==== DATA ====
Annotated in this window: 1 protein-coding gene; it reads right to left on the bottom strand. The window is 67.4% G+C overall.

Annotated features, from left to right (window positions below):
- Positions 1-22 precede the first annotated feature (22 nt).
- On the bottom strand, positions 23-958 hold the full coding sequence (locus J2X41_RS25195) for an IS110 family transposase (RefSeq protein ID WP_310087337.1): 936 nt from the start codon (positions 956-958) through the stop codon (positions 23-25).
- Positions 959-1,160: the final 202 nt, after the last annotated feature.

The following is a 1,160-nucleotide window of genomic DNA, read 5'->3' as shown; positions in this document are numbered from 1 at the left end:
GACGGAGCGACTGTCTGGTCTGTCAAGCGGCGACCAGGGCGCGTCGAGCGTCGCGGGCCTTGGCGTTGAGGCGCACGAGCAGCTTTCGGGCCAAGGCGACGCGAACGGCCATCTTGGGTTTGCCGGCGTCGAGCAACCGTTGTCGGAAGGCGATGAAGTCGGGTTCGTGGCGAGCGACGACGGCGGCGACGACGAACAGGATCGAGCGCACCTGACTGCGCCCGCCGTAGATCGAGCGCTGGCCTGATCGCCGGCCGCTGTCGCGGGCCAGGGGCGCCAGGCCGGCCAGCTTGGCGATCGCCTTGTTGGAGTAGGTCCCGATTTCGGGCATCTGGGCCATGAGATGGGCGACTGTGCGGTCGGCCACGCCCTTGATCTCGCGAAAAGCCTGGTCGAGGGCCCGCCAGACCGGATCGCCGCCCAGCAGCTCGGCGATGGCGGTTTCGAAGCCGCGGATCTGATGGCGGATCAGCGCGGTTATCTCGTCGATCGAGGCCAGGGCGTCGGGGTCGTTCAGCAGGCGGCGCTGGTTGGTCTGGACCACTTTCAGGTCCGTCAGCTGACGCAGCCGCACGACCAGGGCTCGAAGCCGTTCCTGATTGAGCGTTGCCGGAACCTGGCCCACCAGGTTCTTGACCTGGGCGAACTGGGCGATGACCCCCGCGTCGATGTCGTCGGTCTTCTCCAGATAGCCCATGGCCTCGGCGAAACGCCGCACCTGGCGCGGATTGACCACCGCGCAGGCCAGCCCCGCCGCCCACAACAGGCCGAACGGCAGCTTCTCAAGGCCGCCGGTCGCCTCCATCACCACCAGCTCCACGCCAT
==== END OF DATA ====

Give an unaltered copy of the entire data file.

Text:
Annotated in this window: 1 protein-coding gene; it reads right to left on the bottom strand. The window is 67.4% G+C overall.

Annotated features, from left to right (window positions below):
- Positions 1-22 precede the first annotated feature (22 nt).
- On the bottom strand, positions 23-958 hold the full coding sequence (locus J2X41_RS25195) for an IS110 family transposase (RefSeq protein ID WP_310087337.1): 936 nt from the start codon (positions 956-958) through the stop codon (positions 23-25).
- Positions 959-1,160: the final 202 nt, after the last annotated feature.

The following is a 1,160-nucleotide window of genomic DNA, read 5'->3' as shown; positions in this document are numbered from 1 at the left end:
GACGGAGCGACTGTCTGGTCTGTCAAGCGGCGACCAGGGCGCGTCGAGCGTCGCGGGCCTTGGCGTTGAGGCGCACGAGCAGCTTTCGGGCCAAGGCGACGCGAACGGCCATCTTGGGTTTGCCGGCGTCGAGCAACCGTTGTCGGAAGGCGATGAAGTCGGGTTCGTGGCGAGCGACGACGGCGGCGACGACGAACAGGATCGAGCGCACCTGACTGCGCCCGCCGTAGATCGAGCGCTGGCCTGATCGCCGGCCGCTGTCGCGGGCCAGGGGCGCCAGGCCGGCCAGCTTGGCGATCGCCTTGTTGGAGTAGGTCCCGATTTCGGGCATCTGGGCCATGAGATGGGCGACTGTGCGGTCGGCCACGCCCTTGATCTCGCGAAAAGCCTGGTCGAGGGCCCGCCAGACCGGATCGCCGCCCAGCAGCTCGGCGATGGCGGTTTCGAAGCCGCGGATCTGATGGCGGATCAGCGCGGTTATCTCGTCGATCGAGGCCAGGGCGTCGGGGTCGTTCAGCAGGCGGCGCTGGTTGGTCTGGACCACTTTCAGGTCCGTCAGCTGACGCAGCCGCACGACCAGGGCTCGAAGCCGTTCCTGATTGAGCGTTGCCGGAACCTGGCCCACCAGGTTCTTGACCTGGGCGAACTGGGCGATGACCCCCGCGTCGATGTCGTCGGTCTTCTCCAGATAGCCCATGGCCTCGGCGAAACGCCGCACCTGGCGCGGATTGACCACCGCGCAGGCCAGCCCCGCCGCCCACAACAGGCCGAACGGCAGCTTCTCAAGGCCGCCGGTCGCCTCCATCACCACCAGCTCCACGCCAT